Born and raised in Baltimore, Symone Johnson's interest in marine science started when she participated in the High School Volunteer Program at the National Aquarium. That experience led to her attending Hampton University, where she graduated with her B.S. in Marine and Environmental Science. During undergrad, Symone began to work with youth in her free time, specifically in the Mentoring Young Scientists Program held at the Virginia Aquarium and Marine Science Center. Symone also played a major role in planning and leading sessions at the Teen Environmental Conference, held in Hampton, VA in 2011 and 2012. Symone received the NOAA Educational Partnership Program Undergraduate Scholarship and completed two internships at NOAA facilities. The last internship under this scholarship program sparked Symone’s interest in sharks, so she attended Delaware State University for graduate school studying Sand Tiger sharks in Delaware Bay.
At the end of her graduate career, Symone was selected as a recipient of the Sea Grant John A. Knauss Fellowship and spent one year in NOAA’s Office of Education. Upon completion of the Knauss Fellowship, Symone accepted a position at the National Aquarium as the B-WET Project Coordinator. This program brings Baltimore City Public School sixth graders to the Aquarium campus to complete a set of water quality activities to investigate what lives in the Baltimore Harbor.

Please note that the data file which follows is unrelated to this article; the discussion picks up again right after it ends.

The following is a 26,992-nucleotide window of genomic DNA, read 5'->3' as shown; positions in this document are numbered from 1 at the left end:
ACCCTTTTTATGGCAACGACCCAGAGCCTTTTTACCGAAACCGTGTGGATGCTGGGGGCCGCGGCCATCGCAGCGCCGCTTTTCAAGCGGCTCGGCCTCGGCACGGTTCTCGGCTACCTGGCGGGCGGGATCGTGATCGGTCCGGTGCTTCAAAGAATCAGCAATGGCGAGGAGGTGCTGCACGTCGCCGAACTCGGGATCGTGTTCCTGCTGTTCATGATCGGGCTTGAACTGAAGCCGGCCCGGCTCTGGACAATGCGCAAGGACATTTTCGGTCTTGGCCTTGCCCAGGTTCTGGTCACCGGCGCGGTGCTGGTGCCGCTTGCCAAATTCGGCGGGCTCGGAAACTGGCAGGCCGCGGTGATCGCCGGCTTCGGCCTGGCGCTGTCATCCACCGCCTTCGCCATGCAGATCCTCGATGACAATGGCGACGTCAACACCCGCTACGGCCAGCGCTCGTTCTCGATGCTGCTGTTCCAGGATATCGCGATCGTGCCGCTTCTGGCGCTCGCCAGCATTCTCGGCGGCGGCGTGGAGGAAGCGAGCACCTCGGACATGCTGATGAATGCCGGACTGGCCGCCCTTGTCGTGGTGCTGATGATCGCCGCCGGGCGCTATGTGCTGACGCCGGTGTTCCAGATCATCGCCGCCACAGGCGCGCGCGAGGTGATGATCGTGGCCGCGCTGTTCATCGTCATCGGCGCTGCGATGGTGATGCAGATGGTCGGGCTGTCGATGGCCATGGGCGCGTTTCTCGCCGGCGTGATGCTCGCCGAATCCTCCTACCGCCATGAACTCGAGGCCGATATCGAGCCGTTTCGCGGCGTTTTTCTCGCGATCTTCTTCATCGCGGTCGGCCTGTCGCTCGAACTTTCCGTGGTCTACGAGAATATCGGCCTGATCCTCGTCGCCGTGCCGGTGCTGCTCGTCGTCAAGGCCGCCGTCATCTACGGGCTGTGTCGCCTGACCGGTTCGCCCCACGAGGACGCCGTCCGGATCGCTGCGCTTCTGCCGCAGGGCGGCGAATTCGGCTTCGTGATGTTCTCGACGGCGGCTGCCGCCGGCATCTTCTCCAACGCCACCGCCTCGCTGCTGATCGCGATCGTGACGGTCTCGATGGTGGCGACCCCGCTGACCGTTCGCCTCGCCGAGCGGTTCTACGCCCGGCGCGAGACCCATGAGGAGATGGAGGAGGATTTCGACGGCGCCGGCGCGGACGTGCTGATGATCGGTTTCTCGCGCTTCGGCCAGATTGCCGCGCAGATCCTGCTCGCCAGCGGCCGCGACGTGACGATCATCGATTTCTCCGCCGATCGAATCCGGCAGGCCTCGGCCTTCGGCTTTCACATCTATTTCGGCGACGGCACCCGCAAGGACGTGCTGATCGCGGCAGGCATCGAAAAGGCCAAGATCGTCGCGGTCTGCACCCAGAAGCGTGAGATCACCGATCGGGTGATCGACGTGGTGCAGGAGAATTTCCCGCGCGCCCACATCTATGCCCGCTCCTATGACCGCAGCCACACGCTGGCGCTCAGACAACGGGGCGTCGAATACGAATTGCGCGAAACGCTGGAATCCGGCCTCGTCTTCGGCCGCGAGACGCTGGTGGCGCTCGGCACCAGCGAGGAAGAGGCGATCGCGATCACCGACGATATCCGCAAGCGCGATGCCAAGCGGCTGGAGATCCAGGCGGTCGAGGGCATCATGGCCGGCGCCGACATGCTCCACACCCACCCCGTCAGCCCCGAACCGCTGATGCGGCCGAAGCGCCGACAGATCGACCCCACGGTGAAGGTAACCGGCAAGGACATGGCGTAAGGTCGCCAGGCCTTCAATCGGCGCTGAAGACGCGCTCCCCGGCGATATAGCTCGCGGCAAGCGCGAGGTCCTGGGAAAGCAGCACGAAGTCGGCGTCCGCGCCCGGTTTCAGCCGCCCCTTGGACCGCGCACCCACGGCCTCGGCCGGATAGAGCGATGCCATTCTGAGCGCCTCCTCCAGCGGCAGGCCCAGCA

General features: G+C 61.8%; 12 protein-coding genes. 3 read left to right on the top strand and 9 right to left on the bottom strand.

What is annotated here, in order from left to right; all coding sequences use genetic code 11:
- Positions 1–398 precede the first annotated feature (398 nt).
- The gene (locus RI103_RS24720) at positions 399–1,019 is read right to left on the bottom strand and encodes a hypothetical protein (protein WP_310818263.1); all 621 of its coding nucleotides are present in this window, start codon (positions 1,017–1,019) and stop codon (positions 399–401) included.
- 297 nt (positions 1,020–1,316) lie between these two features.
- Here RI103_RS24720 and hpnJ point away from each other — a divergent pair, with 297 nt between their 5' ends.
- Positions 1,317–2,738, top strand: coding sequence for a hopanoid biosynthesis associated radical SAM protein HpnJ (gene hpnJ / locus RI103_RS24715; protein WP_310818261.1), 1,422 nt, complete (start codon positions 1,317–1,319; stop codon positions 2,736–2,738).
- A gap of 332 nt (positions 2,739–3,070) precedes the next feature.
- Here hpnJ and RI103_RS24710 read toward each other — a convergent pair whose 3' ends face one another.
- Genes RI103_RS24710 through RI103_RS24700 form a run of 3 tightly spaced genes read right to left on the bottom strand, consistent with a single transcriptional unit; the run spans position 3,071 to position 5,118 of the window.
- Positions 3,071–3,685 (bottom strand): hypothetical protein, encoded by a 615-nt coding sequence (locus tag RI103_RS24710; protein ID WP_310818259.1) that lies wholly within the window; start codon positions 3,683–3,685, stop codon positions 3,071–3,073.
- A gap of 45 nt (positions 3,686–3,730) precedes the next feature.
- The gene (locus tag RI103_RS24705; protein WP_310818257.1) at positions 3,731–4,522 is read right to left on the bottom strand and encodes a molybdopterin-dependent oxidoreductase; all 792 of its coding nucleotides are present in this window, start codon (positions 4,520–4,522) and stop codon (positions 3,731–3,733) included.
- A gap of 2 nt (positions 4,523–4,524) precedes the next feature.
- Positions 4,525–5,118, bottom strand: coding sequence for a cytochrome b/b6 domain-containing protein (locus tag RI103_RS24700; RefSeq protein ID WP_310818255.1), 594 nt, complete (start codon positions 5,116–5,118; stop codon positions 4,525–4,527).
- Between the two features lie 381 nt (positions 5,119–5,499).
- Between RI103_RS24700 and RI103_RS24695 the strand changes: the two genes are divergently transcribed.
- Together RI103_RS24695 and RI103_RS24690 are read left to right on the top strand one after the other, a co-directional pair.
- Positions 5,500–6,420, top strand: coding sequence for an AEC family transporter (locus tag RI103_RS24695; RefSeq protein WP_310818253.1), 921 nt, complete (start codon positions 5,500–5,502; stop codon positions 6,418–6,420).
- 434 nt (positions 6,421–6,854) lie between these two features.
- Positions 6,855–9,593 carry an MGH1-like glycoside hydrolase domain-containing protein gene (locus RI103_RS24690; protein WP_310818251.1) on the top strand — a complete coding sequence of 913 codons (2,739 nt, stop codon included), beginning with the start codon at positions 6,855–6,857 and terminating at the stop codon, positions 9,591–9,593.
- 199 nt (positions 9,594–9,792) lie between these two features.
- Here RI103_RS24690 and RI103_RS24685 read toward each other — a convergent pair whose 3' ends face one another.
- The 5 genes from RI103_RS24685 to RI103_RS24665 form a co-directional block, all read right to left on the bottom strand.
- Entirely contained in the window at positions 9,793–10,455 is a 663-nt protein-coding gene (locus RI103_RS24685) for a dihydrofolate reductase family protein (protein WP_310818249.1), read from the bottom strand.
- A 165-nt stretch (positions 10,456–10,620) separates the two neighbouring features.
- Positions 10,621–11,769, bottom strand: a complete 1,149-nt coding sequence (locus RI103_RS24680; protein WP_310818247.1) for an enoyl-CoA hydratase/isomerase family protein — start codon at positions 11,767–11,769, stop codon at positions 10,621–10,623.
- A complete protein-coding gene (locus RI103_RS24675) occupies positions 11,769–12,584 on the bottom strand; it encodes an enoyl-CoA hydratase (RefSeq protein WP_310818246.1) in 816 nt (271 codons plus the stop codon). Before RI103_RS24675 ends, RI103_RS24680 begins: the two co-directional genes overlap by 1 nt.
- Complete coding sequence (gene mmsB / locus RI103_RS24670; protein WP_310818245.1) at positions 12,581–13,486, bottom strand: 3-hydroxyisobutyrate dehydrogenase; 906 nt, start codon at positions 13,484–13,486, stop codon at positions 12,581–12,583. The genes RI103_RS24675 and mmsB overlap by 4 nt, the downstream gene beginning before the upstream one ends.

Symone also provides professional development and ongoing support for the teachers of participating students to ensure that they are prepared to teach the pre-lesson and post lesson. Symone has introduced a new internship within this program between the Aquarium and local colleges and universities in Baltimore including Morgan State University, Coppin State University, and Towson University.
Currently, Symone manages the education programs at National Aquarium. Aside from her position at the National Aquarium, Symone also works for NOAA as a targeted recruiter into their undergraduate scholarship programs and fellowships. She hosts an online web-based educator video resource called Ocean Today, Every Full Moon. This resource is designed to be used by informal and formal educators, and the general public, to share the many fascinating aspects of the ocean. Collections are released each month (on the full moon) and topics range from “Endangered Ocean” and “Animals of the Ice” to “The Remarkable Horseshoe Crab” and “Maritime Archaeology.”